It is stated that this may be gold coin or silver thalers, or bar-gold at the rate of 1392 marks (£69, 12s. reckoning marks as 20 = £1) the pound fine of gold. In practice, however, facilities have not always been given by the Reichsbank for the payment of its obligations in gold, though the importance of this is admitted. In the balance-sheet for 1906 the bills held amounted to £67,000,000, and the loans and advances to £14,200,000. The notes issued averaged for the year £69,000,000. The gold held amounted, 30th December 1906, to £24,069,000. If the condition of business requires that the notes in circulation should exceed the limits allowed by the law, the bank is permitted to do this on the payment of 5% on the surplus. In this respect the German act differs from the English act, which allows no such automatic statutory power of overpassing the limit of issue. Some good authorities consider that this arrangement is an advantage for the German bank, and the fact that it has been made use of annually since 1895 appears to show that it is needed by the business requirements of the country.
Of late years the excess of issue of the Reichsbank has been annual and large, having been £25,267,000 on the 29th of September 1906 and £28,632,000 on the 31st of December of the same year. The amount of the duty paid on the excess issue in the year 1906 was £184,764, and the total amount paid thus from 1876 to 1906 was £839,052. The increase of the uncovered limit (untaxed limit of issue called in Germany the "note reserve") has not been sufficient to obviate the need for an excess of issue beyond the limit.
In accordance with a law passed in 1906 the Imperial Bank issues notes (Reichsbanknoten) of the value of 20 marks (£1), and 50 marks (£2, 10s.) in addition to the 5, 10, 100 and 1000 mark notes (5s., 10s., £5, £50) previously in circulation. Imperial paper currency of the value of 20 or 50 marks (£1 and £2, 10s.) had previously existed only in the form of treasury notes (Reichskassenscheine); these will in consequence be withdrawn from circulation.
The amendment of the banking law of Germany, passed in 1899, not only affects the position of the Reichsbank, but that of the four other note-issuing banks. The capital of the Reichsbank has been raised by the bill of that year to £9,000,000. The reserve fund has been raised out of surplus profits to £3,240,000. This exceeds the amount required by the act of 1899, which was £3,000,000. The amending act further diminishes the dividend receivable by the stockholders of the Reichsbank and increases the share which the government will obtain.
The arrangement with the four note-issuing banks is designed to cause them to work in harmony with the Reichsbank when the Reichsbank has to raise its bank-rate in order to protect its gold reserves. The official published rate of discount of the Reichsbank is to be binding on the private note-issuing banks after it has reached or when it reaches 4%. At other times they are not to discount at more than &FRAC14;% below the official rate of the Reichsbank, or in case the Reichsbank itself discounts at a lower rate than the official rate, at more than ⅛% below that rate. If the Reichsbank discounts below the official rate, it is to announce that fact in the Gazette.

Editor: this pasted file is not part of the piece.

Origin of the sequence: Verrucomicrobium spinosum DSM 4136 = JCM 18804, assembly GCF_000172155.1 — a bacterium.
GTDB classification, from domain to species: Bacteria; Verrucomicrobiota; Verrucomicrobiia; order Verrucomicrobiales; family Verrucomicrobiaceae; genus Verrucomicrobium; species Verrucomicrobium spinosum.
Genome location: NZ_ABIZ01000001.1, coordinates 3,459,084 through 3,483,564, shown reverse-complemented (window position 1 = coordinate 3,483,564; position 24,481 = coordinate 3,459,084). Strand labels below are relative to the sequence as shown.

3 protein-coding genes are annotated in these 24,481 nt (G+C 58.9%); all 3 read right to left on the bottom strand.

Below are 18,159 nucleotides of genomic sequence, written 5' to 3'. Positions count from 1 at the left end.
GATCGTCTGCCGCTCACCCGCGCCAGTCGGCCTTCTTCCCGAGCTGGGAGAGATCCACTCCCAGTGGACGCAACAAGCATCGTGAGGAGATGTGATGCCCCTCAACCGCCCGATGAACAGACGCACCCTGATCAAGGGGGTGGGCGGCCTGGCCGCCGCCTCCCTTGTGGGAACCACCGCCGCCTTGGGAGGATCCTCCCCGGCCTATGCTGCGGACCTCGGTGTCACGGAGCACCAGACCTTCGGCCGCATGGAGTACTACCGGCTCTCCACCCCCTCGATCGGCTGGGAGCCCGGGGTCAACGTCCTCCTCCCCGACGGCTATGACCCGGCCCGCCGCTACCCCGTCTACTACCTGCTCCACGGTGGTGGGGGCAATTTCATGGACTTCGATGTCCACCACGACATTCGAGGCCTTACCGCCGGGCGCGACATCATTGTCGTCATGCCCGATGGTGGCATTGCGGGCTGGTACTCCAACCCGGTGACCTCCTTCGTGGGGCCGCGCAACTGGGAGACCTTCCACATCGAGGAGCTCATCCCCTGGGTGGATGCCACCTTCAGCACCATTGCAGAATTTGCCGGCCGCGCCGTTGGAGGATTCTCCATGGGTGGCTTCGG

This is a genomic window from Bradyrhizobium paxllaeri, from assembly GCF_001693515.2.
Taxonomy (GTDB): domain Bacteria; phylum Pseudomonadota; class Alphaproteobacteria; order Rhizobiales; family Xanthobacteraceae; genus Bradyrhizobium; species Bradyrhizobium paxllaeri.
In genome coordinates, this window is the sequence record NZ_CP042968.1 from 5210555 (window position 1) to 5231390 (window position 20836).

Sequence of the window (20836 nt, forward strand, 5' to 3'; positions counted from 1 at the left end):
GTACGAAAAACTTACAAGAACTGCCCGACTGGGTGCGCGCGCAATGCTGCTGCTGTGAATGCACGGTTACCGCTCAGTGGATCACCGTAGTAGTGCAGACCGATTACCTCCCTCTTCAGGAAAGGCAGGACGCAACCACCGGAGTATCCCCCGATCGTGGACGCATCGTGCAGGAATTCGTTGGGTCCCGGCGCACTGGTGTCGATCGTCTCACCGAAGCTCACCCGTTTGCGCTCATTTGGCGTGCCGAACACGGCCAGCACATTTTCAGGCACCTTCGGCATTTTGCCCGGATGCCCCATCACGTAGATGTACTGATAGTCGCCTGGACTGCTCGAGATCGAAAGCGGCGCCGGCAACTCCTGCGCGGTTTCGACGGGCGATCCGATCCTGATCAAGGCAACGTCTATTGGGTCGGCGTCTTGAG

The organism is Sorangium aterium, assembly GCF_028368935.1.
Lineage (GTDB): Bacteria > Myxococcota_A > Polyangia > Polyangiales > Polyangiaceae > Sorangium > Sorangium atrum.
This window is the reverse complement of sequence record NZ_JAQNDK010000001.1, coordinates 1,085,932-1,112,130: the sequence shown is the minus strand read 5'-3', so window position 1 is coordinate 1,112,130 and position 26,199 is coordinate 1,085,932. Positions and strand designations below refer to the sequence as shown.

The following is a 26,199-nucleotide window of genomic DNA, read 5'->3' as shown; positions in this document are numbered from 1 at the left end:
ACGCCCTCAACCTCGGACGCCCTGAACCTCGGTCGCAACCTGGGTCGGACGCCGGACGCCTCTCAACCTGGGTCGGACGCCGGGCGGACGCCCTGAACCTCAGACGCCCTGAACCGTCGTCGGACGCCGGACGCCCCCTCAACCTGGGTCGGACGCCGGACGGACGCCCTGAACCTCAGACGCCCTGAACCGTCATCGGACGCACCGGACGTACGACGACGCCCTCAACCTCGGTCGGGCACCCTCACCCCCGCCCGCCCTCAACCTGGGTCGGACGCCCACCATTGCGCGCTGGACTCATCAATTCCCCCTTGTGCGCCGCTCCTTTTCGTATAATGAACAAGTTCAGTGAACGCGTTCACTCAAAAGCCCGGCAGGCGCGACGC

The subject being important, we quote from the amending act the sections governing the discount rate: - Gesetz, betreffend die Abänderung des Bankgesetzes vom 14. März 1875; vom 7. Juni 1899, Artikel 7, S. 1. The private note-issuing banks are bound by Artikel 7, S. 2, after the 1st of January 1901: - "(1) Not to discount below the rate published in S. 15 of the bank law, so long as this rate attains or exceeds 4%, and (2) moreover, not to discount at more than &FRAC14;% below the Reichsbank rate, published in S. 15 of the bank law, or in case the Reichsbank itself discounts at a lower rate, not to discount at more than ⅛% below that rate."
It remains to be seen whether the note-issuing banks will find these conditions too onerous, and rather than be bound by them will give up their right of issuing notes. The object of the enactment is apparently to protect the specie reserve of the Reichsbank, but it may be doubted whether, considering the importance of the other banks of Germany - none of which is bound by similar conditions - relatively to the note-issuing banks, the restrictions put on the note-issuing banks will have any practical effect.
Since 1870 banking has made immense progress in Germany, but it may be some time before the habit of making payments by cheque instead of specie or notes becomes general.
Parliamentary Papers: Report, together with Minutes of Evidence and Accounts, from the Select Committee on the High Price of Gold Bullion, House of Commons, 8th of June 1810; Reports, Committee of Secrecy on Bank of England Charter, House of Commons, 1832; Select Committee on Banks of Issue, House of Commons, 1840; First and Second Reports, Select Committee on Banks of Issue, House of Commons, 1841; First and Second Reports, Secret Committee on Commercial Distress, House of Commons, 1848; Report, Select Committee on Bank Acts, House of Commons, 1857; Report, Select Committee on Bank Acts, House of Commons, 1858; Report, Select Committee on Banks of Issue, House of Commons, 1875; Report from Secret Committee of the House of Lords on the Causes of the Distress which has for some time prevailed among the Commercial Classes, and how far it had been affected by the Laws for regulating the Issue of Bank Notes payable on demand, session 1847-1848; Analysis of the Minutes of Evidence taken before the Select Committee of the House of Commons on Banks of Issue, 1875, with a selection from the evidence, by R. H. Inglis Palgrave, London, 1876 (printed for private circulation).